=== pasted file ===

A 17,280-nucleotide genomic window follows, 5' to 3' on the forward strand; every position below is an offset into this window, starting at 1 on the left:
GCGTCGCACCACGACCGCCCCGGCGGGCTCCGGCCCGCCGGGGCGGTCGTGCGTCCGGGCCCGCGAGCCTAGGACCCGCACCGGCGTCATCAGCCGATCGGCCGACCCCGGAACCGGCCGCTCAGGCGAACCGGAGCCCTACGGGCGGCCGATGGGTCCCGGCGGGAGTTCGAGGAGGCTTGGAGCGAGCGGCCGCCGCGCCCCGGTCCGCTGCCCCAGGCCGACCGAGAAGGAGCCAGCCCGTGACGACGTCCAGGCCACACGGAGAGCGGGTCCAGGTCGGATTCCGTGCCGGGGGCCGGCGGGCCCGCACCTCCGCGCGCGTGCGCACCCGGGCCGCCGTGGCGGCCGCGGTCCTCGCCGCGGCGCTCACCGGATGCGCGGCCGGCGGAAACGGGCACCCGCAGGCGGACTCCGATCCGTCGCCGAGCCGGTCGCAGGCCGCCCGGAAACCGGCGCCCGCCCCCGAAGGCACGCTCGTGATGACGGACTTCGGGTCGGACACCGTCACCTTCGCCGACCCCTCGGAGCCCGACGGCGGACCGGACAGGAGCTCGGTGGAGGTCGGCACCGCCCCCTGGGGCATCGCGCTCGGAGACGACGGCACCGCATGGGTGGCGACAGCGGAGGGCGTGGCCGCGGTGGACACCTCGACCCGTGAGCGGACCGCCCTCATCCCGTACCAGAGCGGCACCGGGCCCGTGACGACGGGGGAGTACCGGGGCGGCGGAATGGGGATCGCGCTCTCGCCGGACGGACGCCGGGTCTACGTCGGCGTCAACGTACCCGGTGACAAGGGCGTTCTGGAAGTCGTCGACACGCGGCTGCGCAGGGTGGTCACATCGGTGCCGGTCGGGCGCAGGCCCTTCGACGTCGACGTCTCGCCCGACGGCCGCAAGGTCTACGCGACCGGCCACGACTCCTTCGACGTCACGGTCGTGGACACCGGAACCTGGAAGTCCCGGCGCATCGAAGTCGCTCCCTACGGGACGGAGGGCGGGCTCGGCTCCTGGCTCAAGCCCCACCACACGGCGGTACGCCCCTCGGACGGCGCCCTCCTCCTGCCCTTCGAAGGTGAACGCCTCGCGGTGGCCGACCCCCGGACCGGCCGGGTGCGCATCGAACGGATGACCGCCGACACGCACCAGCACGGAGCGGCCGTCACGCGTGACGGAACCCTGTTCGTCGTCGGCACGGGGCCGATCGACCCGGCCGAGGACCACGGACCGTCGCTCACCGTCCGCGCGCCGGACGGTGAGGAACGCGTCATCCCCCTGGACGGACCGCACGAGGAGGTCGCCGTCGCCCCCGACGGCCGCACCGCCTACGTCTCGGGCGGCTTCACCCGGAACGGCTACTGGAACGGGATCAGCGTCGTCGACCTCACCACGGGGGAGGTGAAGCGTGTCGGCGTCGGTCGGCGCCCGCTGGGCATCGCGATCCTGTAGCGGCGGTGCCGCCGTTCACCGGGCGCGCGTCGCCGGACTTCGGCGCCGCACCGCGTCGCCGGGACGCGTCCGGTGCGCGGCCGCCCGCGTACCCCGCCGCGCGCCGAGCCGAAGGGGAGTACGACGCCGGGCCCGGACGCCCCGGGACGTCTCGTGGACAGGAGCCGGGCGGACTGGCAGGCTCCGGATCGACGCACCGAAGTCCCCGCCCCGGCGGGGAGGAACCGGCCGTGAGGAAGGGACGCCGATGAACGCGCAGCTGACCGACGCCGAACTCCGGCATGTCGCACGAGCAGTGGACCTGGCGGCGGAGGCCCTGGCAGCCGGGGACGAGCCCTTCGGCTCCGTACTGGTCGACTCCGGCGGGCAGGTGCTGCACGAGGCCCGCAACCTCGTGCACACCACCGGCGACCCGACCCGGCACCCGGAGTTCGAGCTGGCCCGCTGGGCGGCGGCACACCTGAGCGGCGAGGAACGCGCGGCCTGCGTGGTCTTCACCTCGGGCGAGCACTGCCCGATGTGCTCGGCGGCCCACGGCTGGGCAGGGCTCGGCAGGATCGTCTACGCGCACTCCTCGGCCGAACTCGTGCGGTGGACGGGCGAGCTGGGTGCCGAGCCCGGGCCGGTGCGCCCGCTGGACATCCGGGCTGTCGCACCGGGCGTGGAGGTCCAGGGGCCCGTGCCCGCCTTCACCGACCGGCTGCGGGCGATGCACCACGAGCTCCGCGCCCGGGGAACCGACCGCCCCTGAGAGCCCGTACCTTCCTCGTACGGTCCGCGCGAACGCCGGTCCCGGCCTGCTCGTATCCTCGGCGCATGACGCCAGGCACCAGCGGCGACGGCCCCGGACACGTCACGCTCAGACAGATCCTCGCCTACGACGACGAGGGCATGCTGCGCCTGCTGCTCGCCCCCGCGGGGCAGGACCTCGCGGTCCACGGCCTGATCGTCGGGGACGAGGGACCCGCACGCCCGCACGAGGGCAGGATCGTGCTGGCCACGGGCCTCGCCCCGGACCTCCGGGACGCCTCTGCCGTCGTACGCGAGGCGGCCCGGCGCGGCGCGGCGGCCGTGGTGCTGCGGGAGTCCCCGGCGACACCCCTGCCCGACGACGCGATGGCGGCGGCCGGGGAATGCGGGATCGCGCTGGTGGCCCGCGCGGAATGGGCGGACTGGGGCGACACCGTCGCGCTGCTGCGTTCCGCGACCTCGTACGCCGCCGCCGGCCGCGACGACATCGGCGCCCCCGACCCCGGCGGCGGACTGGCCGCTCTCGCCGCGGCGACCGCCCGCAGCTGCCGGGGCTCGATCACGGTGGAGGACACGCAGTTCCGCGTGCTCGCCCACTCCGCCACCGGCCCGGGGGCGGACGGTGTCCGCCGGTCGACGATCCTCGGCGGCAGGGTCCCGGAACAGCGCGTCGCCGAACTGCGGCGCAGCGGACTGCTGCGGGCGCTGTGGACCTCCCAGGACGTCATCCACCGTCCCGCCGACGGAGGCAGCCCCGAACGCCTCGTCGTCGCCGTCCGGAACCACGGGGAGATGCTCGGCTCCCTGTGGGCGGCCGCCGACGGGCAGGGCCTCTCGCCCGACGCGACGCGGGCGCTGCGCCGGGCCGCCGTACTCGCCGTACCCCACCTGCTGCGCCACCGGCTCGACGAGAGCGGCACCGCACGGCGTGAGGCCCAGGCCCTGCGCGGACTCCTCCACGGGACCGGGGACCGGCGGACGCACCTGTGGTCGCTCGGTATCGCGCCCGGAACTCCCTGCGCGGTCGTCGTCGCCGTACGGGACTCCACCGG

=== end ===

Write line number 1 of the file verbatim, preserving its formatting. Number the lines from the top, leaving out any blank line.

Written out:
A 17,280-nucleotide genomic window follows, 5' to 3' on the forward strand; every position below is an offset into this window, starting at 1 on the left: